Format

Send to

Choose Destination
J Dermatolog Treat. 2019 Jul 16:1-4. doi: 10.1080/09546634.2019.1639607. [Epub ahead of print]

A revisit to the effects of zinc salt on skin burn wound healing to reflect the risks in current pharmaceutical care.

Author information

1
a Particle Design Research Group, Faculty of Pharmacy , Universiti Teknologi MARA Selangor , Puncak Alam , Malaysia.
2
b Non-Destructive Biomedical and Pharmaceutical Research Centre, iPROMISE , Universiti Teknologi MARA Selangor , Puncak Alam , Malaysia.

Abstract

The lower limit of soluble zinc content that can possibly be applied onto a wounded skin as a healing promoter was not known. This study examined skin wound healing process of rats inflicted by partial thickness thermal burn wound as a function of applied soluble zinc contents (0.1 ml of zinc chloride solution 0.01% (w/w) or 5.0% (w/w)). The size, surface morphology and histological profiles of wound beds of untreated rats and those treated with zinc chloride solutions were characterized. A soluble zinc content as low as 10.5 μg/cm2 of skin negated skin wound healing when compared to the untreated rats. This was alarming as the commercial products currently in the market are formulated with a high level of zinc content. Albeit the zinc salt employed was water-insoluble, a minute fraction of soluble zinc might be available to the treatment sites. This could be partially responsible for the late adverse effects such as pruritis and inflammation reported with calamine/diphenhydramine lotion, medicated shampoo, Olay Complete defense moisturizing lotion and Zineryt® topical solution. The skin irritation was likely a resultant oxidative stress action of soluble zinc, where a small fraction could be adequate to negate the skin homeostasis. Key messages Zinc is essentially a cofactor for skin collagen formation. Soluble zinc content as low as 10.5 μg/cm2 of skin irritates skin and negates burn wound healing. Skin irritation of commercial products relates to minute soluble zinc content availability.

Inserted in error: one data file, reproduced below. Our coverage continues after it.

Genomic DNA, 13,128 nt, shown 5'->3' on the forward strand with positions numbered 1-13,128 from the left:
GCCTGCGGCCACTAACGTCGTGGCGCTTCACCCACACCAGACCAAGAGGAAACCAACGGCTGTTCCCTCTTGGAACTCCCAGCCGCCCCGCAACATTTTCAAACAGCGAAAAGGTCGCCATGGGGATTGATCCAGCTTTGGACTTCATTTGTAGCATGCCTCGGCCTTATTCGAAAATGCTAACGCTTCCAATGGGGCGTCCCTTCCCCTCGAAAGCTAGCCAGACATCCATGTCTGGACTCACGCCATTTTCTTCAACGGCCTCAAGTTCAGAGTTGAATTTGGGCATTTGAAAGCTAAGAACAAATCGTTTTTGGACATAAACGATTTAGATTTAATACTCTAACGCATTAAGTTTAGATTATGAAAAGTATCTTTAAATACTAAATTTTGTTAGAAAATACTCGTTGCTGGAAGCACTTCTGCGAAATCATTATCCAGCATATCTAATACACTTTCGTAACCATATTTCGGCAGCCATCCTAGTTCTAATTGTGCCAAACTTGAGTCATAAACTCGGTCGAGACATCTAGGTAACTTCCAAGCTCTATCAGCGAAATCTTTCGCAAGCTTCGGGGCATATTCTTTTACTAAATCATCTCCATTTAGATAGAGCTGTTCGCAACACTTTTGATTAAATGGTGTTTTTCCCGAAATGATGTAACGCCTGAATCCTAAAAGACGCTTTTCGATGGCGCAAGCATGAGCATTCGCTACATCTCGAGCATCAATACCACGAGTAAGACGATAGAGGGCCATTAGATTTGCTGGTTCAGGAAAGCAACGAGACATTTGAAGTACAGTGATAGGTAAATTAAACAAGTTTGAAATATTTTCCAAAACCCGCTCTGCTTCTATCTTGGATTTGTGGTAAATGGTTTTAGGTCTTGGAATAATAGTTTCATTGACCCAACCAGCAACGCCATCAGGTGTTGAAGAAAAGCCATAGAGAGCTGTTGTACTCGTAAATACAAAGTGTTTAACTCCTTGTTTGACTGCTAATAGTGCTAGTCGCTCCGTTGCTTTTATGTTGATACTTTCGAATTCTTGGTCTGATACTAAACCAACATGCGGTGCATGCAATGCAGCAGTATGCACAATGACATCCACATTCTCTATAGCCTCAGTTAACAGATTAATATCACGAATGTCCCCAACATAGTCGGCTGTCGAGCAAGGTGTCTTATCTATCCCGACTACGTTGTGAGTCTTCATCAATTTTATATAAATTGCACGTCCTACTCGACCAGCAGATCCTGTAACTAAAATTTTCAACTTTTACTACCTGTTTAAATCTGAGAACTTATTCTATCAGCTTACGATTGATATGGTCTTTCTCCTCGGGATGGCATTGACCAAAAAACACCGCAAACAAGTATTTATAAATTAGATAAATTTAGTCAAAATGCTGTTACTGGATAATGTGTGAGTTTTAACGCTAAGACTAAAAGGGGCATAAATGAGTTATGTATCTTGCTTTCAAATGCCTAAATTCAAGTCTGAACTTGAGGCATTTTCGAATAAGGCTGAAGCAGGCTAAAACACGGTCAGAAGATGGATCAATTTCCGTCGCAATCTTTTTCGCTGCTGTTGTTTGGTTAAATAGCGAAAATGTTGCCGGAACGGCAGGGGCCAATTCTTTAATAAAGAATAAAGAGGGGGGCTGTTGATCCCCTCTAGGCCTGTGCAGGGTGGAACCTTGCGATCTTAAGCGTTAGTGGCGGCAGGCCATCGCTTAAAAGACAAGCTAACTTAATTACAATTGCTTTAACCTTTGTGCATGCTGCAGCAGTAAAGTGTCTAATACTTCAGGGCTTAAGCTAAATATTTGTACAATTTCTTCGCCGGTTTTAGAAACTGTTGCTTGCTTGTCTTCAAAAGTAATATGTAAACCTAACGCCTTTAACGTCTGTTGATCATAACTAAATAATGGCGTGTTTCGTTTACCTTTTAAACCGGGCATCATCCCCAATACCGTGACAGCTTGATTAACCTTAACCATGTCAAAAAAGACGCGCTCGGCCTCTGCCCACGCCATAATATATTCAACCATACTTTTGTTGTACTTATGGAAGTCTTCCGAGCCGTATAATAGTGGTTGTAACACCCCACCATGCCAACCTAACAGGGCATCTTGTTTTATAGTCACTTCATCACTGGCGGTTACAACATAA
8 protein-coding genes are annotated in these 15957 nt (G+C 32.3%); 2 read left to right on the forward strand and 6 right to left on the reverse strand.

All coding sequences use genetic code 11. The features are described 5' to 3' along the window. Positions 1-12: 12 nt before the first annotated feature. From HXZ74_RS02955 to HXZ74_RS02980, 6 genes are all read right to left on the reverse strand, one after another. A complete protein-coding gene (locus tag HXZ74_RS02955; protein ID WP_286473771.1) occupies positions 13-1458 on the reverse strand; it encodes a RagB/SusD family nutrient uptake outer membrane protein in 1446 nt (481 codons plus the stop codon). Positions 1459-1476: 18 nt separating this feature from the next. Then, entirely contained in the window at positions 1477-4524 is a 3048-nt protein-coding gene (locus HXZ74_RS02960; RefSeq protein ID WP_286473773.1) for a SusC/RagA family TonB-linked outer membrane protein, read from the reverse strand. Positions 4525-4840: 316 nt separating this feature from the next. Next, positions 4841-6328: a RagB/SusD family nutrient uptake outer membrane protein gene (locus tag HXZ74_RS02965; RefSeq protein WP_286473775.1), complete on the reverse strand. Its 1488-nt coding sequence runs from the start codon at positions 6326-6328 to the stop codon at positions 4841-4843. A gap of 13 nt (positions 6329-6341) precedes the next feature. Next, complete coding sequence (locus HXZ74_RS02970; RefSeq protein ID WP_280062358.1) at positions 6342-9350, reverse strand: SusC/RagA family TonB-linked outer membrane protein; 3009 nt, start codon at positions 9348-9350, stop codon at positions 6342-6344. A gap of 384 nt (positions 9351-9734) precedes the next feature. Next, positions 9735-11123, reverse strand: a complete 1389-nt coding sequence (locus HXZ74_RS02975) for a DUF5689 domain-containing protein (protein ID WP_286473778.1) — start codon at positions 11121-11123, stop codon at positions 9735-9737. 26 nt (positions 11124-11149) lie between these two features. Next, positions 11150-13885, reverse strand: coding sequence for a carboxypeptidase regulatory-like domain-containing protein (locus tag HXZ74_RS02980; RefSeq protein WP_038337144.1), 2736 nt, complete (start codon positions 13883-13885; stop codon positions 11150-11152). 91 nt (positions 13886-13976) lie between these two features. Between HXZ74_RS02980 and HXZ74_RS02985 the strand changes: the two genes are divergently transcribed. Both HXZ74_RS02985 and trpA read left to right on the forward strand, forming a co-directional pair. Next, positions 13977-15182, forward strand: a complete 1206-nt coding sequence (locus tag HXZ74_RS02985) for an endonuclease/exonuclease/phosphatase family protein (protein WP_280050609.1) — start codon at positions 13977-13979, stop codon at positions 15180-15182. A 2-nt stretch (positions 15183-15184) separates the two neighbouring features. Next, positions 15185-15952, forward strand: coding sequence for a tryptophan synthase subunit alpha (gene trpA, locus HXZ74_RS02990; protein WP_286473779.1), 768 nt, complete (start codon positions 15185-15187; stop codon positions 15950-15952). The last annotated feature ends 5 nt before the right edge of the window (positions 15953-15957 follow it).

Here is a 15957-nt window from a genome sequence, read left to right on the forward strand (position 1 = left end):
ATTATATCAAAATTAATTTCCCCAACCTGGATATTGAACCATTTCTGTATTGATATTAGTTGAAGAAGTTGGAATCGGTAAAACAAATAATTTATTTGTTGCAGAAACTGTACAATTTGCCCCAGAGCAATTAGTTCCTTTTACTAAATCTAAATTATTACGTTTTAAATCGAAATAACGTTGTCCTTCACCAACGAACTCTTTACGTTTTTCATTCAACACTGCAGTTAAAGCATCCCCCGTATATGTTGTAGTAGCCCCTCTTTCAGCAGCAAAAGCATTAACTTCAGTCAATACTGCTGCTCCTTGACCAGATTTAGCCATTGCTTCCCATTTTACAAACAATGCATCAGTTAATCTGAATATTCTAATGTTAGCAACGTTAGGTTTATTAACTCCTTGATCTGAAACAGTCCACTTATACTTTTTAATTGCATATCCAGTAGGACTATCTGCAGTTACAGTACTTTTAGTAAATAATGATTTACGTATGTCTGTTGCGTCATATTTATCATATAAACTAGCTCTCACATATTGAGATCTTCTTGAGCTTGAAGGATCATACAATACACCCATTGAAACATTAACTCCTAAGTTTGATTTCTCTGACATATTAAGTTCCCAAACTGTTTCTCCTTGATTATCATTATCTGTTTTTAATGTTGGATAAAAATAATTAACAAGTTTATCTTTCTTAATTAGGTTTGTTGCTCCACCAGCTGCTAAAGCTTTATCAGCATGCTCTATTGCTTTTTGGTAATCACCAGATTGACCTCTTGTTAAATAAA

KEYWORDS:

Skin; wound; zinc

Supplemental Content

Full text links

Icon for Taylor & Francis
Loading ...
Support Center